Auckland's economy needs to be constantly agile and innovative. This is particularly important in an age of rapid technological change.
International connectivity is also critical to Auckland's economy and success. We must deliver products and services to markets across the globe in timely and sustainable ways.
In recent decades there has been an increase in Asia's prosperity. Auckland's proximity to Asia provides multiple opportunities for developing trade and economic engagement, as described on the
Tripartite Economic Alliance page.
We also have immense potential in the growing numbers of young people living in Auckland, who will need to play a significant role as future innovators and entrepreneurs within the economy.
Disruption and a changing world
Technology is already disrupting business models, employment opportunities and consumer behaviour. The predicted scale of change is so great it has been described as the
fourth industrial revolution.
This revolution will continue to alter both labour participation and
productivity. The scale and rate of change, although difficult to quantify, will affect many industries in different ways and at different speeds.
Find out more on the impact of new technology page.
Innovation among enterprises of all sizes can provide Auckland with the resilience to adapt in a rapidly changing world.
The potentially high-quality employment opportunities that come from innovation must however be connected across Auckland by good transport and digital networks.
Changes for individuals and organisations will be both positive and negative as new jobs are created and existing jobs disappear.
It is often predicted that automation will disproportionately affect low skilled jobs, yet recent developments in artificial intelligence indicate that jobs of all types and levels are likely to be affected.
Therefore, while some of the most vulnerable in society and those least able to adapt to change may be affected first, technological developments will affect everyone.
Education, training and skills
To prepare Aucklanders for these shifts, we need to develop timely training and re-training opportunities. Targeted investment in education, training and skill development for all ages is vitally important.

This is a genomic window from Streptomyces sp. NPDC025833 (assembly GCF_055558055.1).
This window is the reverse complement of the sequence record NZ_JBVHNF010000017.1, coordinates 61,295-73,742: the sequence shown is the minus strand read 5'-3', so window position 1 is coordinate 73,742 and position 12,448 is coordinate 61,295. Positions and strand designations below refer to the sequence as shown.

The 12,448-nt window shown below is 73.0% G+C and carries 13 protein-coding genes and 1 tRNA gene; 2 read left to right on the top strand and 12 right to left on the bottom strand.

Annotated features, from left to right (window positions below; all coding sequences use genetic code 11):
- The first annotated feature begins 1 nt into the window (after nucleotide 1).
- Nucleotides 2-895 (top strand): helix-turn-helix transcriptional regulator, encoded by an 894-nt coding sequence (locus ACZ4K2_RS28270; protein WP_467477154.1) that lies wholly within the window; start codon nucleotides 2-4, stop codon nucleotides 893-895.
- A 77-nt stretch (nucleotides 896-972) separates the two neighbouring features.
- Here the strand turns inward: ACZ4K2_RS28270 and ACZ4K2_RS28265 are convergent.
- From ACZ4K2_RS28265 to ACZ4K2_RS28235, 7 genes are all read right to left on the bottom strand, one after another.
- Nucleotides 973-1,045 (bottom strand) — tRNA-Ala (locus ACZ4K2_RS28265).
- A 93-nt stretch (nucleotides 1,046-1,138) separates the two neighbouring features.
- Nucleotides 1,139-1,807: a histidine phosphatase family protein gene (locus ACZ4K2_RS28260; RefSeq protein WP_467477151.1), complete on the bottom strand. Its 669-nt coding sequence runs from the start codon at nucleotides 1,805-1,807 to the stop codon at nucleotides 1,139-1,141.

Higher levels of literacy, numeracy, and other skills along with educational achievement allow for more people to participate in the economy, to find quality work and to raise their income levels.
Children and young people in particular need access to first-rate formal and informal education to set a solid foundation for development throughout their lives.
Having the right skills for the future requires everyone involved to work together to provide appropriate skill development in innovation areas. These include the creative and information technology sectors.
We must also fill skill gaps such as those in the construction sector and in core public services such as nursing and teaching.
Culture and practices need to change to ensure learning opportunities are available, starting in early childhood and extending throughout life, so that continuous learning becomes second nature.
This will provide people with the life skills they need to be fulfilled and to thrive in their families, communities and in their work.
How we will measure progress
We will track progress against a set of
The measures for this outcome are:
- labour productivity
- Aucklanders' average wages
- employment in
- zoned industrial land
- level of unemployment
- use of internet in the home relative to income
- educational achievement of young people.